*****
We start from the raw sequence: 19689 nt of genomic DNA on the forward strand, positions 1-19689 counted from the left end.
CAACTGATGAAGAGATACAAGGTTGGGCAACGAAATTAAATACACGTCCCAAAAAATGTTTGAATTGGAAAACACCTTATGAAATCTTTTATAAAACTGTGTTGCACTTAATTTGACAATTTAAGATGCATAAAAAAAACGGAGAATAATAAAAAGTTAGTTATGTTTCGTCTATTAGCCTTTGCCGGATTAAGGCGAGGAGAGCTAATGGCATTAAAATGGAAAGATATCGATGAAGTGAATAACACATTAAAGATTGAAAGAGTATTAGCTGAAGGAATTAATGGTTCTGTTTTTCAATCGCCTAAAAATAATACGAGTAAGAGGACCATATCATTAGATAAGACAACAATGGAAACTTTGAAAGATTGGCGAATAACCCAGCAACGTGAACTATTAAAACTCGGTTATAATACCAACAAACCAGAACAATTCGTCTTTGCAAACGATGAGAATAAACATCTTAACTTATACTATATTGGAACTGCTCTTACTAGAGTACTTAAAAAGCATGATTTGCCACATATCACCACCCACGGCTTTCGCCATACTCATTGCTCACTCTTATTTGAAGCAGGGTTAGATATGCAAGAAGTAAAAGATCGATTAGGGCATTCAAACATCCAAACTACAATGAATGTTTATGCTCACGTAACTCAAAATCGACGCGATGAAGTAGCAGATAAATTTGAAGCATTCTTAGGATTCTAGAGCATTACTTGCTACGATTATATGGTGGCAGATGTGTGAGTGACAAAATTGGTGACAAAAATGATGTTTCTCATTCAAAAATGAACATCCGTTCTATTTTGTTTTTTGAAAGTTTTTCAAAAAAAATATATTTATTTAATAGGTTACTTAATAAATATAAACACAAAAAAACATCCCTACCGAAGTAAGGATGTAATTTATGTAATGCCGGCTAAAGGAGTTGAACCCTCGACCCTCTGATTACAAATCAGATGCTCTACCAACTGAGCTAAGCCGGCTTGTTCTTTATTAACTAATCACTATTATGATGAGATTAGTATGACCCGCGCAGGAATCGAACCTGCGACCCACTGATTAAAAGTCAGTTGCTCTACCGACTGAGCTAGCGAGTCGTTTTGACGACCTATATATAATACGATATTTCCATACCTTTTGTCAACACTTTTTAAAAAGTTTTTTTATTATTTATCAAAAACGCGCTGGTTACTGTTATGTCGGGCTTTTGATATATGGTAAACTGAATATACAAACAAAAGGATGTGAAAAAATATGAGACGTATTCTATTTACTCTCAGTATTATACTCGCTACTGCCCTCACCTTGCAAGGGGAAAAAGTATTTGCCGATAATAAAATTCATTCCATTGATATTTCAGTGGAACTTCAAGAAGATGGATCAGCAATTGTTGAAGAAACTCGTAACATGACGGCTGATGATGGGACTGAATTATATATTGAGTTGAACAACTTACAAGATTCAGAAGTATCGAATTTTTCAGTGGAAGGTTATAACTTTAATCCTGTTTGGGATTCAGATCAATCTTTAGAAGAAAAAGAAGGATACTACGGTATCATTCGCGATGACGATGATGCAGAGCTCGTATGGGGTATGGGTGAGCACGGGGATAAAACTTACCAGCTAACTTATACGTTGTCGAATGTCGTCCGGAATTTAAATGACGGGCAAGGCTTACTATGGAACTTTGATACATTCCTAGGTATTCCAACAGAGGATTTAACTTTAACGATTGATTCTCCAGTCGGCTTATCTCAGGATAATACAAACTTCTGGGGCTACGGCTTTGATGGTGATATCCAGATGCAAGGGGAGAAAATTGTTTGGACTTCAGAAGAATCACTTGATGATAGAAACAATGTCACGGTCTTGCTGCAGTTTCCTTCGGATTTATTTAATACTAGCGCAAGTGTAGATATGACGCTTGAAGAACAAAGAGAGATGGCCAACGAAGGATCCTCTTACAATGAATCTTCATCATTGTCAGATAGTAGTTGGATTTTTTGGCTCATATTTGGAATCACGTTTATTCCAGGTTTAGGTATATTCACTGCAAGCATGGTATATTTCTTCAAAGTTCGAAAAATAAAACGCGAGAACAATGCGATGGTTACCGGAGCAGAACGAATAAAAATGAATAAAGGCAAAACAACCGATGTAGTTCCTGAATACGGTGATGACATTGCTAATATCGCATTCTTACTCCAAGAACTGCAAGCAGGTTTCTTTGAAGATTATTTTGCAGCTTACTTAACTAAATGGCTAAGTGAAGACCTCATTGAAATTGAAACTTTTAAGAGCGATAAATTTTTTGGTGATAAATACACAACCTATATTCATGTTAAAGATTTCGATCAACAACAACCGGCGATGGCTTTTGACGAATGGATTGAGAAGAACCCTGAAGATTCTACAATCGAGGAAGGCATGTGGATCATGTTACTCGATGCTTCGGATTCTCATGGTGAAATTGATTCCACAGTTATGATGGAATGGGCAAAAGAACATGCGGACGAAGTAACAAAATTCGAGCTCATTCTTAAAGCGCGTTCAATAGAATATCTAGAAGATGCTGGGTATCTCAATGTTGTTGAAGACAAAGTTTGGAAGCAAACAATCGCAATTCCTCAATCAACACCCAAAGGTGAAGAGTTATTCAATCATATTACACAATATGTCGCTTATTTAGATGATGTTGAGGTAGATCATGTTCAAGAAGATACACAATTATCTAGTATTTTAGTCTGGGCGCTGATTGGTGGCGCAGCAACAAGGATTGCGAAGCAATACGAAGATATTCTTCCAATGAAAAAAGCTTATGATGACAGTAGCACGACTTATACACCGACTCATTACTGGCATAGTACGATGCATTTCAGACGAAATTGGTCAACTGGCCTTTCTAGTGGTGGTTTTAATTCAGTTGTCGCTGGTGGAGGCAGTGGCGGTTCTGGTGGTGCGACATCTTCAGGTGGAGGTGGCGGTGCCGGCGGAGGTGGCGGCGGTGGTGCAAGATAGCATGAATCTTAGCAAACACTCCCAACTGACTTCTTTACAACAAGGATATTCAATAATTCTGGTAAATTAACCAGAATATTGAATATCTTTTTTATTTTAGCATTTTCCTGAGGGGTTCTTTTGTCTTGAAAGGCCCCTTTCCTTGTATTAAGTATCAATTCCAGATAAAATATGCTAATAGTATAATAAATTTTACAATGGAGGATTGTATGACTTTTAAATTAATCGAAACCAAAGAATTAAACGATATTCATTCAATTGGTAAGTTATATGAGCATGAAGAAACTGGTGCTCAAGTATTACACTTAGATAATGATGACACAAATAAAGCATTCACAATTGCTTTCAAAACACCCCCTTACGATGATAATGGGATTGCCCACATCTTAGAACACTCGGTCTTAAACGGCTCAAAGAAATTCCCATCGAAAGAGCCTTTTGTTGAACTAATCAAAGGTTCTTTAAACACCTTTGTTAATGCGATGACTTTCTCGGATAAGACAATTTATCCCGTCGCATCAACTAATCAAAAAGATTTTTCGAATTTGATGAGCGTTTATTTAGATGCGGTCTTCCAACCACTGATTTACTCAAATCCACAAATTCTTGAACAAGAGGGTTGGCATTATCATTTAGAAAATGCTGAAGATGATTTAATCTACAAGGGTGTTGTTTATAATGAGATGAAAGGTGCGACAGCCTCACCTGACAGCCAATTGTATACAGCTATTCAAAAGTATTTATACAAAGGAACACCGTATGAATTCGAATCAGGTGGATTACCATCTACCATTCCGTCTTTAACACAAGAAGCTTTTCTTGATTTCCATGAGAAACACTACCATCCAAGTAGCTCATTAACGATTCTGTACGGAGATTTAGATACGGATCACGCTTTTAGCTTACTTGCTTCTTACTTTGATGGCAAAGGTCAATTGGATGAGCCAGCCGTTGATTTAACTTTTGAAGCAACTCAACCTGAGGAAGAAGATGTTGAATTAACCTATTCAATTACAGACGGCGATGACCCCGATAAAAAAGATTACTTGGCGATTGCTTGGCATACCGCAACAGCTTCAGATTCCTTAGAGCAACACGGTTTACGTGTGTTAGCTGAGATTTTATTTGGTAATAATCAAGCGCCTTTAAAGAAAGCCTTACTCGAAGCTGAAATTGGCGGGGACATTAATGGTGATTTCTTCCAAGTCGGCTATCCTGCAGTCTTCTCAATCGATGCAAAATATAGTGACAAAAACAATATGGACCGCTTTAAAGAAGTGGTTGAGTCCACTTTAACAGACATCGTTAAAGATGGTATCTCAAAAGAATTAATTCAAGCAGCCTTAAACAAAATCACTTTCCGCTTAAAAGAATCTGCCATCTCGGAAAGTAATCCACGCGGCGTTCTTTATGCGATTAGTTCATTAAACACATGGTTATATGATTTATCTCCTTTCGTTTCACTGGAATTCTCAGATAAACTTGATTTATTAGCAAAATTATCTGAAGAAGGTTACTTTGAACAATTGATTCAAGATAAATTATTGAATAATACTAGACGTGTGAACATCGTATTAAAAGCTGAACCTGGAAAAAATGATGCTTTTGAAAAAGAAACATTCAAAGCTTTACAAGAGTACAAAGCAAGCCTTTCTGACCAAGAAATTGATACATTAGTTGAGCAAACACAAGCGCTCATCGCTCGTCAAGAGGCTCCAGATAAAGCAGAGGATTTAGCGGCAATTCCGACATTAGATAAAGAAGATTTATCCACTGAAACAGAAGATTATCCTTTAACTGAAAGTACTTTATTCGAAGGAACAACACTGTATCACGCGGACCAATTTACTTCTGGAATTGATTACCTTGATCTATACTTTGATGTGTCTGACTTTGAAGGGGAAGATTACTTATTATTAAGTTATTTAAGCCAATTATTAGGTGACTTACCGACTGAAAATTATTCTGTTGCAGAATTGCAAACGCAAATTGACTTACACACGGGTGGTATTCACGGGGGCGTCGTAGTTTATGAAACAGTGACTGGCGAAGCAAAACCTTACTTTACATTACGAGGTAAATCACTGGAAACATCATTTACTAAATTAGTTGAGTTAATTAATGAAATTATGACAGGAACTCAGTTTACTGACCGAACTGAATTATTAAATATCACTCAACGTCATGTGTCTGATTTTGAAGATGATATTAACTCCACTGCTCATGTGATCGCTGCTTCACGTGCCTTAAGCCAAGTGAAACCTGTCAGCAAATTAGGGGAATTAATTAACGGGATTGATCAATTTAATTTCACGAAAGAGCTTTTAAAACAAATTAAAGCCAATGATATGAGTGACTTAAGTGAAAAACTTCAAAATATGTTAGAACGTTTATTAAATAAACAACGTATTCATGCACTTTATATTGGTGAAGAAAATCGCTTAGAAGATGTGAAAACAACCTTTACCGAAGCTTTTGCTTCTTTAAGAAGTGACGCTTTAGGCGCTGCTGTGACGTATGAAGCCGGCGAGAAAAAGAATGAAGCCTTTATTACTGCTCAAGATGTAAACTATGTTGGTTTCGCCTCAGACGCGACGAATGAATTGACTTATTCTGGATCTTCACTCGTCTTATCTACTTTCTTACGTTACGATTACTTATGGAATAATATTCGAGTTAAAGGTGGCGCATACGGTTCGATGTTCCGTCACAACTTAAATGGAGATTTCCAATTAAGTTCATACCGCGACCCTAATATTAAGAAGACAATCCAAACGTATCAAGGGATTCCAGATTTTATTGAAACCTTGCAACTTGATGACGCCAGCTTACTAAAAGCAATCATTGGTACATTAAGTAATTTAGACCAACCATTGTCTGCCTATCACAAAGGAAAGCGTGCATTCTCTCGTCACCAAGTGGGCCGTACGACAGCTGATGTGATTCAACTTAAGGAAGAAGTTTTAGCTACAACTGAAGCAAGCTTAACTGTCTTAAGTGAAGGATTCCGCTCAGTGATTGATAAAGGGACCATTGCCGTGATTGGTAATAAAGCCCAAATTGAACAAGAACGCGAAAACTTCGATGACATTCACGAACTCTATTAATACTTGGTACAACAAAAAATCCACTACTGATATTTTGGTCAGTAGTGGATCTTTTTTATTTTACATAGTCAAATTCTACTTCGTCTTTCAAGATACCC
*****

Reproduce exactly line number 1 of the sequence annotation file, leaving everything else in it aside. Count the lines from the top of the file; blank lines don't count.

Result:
We start from the raw sequence: 19689 nt of genomic DNA on the forward strand, positions 1-19689 counted from the left end.